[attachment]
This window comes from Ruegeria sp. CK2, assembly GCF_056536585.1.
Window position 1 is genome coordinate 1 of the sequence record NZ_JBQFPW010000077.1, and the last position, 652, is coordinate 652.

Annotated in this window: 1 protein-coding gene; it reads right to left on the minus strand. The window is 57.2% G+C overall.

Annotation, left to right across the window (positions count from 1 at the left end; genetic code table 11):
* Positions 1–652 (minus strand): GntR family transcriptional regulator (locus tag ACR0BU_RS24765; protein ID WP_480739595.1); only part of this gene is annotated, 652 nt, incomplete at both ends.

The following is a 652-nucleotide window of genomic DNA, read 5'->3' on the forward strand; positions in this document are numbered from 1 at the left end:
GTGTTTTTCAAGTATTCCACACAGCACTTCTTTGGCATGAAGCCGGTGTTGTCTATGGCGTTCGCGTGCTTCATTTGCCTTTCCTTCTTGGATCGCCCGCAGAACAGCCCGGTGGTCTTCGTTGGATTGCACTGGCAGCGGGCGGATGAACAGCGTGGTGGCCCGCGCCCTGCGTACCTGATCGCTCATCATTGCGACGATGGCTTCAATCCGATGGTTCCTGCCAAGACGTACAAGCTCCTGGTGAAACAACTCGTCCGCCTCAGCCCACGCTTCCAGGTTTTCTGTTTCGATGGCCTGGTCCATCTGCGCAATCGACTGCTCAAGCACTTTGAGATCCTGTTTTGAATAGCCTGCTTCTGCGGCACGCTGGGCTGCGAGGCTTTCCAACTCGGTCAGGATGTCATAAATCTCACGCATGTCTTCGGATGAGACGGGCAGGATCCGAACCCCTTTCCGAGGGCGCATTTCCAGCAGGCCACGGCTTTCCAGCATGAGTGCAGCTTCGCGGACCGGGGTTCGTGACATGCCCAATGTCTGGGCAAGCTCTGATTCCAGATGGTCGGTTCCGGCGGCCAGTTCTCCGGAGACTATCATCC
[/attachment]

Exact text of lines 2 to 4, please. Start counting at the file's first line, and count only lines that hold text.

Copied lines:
Window position 1 is genome coordinate 1 of the sequence record NZ_JBQFPW010000077.1, and the last position, 652, is coordinate 652.

Annotated in this window: 1 protein-coding gene; it reads right to left on the minus strand. The window is 57.2% G+C overall.

Annotation, left to right across the window (positions count from 1 at the left end; genetic code table 11):